Hackaday Prize Entry: A Big, Inexpensive 3D Printer

When it comes to 3D printers, most machines you’ll see are pretty small. The Ultimaker, Prusa, Lulzbot, and the Rostock Max are desktop devices. While they have entirely usable build volumes, you’re not printing furniture with these machines. Yes, large format 3D printers exist, like the SeeMeCNC Part Daddy (they’ll build you one for ~$90,000, IIRC), a house printer that uses concrete, and a number of very large printers from various other manufacturers with very high price tags.

There is no 3D printer designed to print large objects without spending tens of thousands of dollars on a machine. That’s the focus of this Hackaday Prize entry. [RigTig]’s Big 3D Printer is designed to be big, but also inexpensive.

A big, inexpensive 3D printer can’t use the usual machine setups seen in other large format printers. Big machines with traditional kinematics demand big pieces of aluminum, counterweights, and a design that might spiral out of control. Instead of a thousand pounds of metal, [RigTig] is using something like the Skycam system seen at every NFL game; put a few towers up at the corners of a triangle, run some string or cable through some pulleys, and you have a simple, light movement platform.

With the machine side of the problem figured out, the next question is what material to use. [RigTig] has decided plastic filament is impractical because of cost. A clay extrusion system has a lot of problems. Concrete is a good idea, but the prints would weigh several tons. Right now, [RigTig] is planning on using dirt with a polymer binder. It’s an interesting idea, and one we haven’t seen elsewhere.

Building a 3D printer from scratch is easy. Building a huge 3D printer is one of the most interesting engineering challenges out there. Not only do you need a motion platform that can make it work, but you also need to print in a material that is cheap enough and prints fast enough for the printer to make sense. We don’t know if [RigTig] is on the right track yet, but we’re glad to see him put in the effort for this excellent addition to the Hackaday Prize.

11 thoughts on “Hackaday Prize Entry: A Big, Inexpensive 3D Printer

    1. there’s “aircrete” which is typically less dense than water (!!! print BOATS!) but which requires incredibly fiddly tuning to achieve proper mixture – but is CHEEEEEEEEEEP – and then typically it’s not very viscous (the “foaming agents” are usually dish soap in DIY systems, which makes the uncured material flow like, well, soap bubbles.)

      there’s the air-vitrified commercial stuff that gets used in Europe, but that stuff gets cured as whole blocks and then milled to size, so not really good as a printable material.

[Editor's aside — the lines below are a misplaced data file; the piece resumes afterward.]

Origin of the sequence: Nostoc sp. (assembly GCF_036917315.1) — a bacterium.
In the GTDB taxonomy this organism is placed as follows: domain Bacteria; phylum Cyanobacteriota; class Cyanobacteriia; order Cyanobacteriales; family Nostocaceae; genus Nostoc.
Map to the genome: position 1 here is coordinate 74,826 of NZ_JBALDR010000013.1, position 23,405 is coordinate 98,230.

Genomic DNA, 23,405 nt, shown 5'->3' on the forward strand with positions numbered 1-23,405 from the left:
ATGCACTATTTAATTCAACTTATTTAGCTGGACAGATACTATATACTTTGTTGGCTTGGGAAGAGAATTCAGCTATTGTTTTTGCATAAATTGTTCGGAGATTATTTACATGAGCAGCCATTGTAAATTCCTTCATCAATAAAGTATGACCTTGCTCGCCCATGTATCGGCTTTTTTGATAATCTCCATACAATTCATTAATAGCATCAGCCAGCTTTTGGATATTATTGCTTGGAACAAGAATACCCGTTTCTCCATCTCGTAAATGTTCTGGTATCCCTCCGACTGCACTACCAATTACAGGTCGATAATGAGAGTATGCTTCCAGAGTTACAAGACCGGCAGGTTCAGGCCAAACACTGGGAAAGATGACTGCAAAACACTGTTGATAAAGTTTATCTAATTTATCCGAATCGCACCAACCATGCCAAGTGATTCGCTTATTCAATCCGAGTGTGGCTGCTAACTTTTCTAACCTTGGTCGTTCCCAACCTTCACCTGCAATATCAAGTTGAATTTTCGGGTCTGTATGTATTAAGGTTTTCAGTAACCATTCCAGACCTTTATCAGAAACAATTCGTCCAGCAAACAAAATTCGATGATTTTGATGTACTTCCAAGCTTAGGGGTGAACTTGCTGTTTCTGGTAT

I’d love to see something printing large-format aircrete! I have to imagine most of the challenges there will not be in the mechanics of the movement platform, rather in mixing an aircrete that’s stiff enough while uncured to be usefully printable.

    1. Maybe metal chains act as conductors, sending power to the extrusion head.
      For larger print jobs, I’d like to see the ability to add wire to the build – as a support frame.
      The FX for the TV show Westworld show printers laying down tendons on a skeleton. I will settle for a printer head spraying mud or clay on a chickenwire outline.

    1. Thinking the same thing. It’d insulate, waterproof, and a single line might expand enough to provide total wall thickness. It’d be light, too- important for earthquake aftershock resistance. You’d need two lines into the print head, and mix the two components as they are extruded.

    1. Indeed. Instead of 3D printer, we can use a pick and place machines to lay the wall or rather a combination of both. Cranes are used on construction anyway, so this is an extension to this.

      Perhaps you will imagine this as a big gantry over the house but it is not necessary. One can use a local machine that is moved around by a crane. As it has lower radius of movements and is standing on the ground then it can have much higher precision and speed. It can use magazines of building blocks that are again filled using a crane. Loading can be advised by helper codes such QR-codes and placing can use laser range finders for position. If necessary special building blocks with codes can be incorporated into a wall for a reference.

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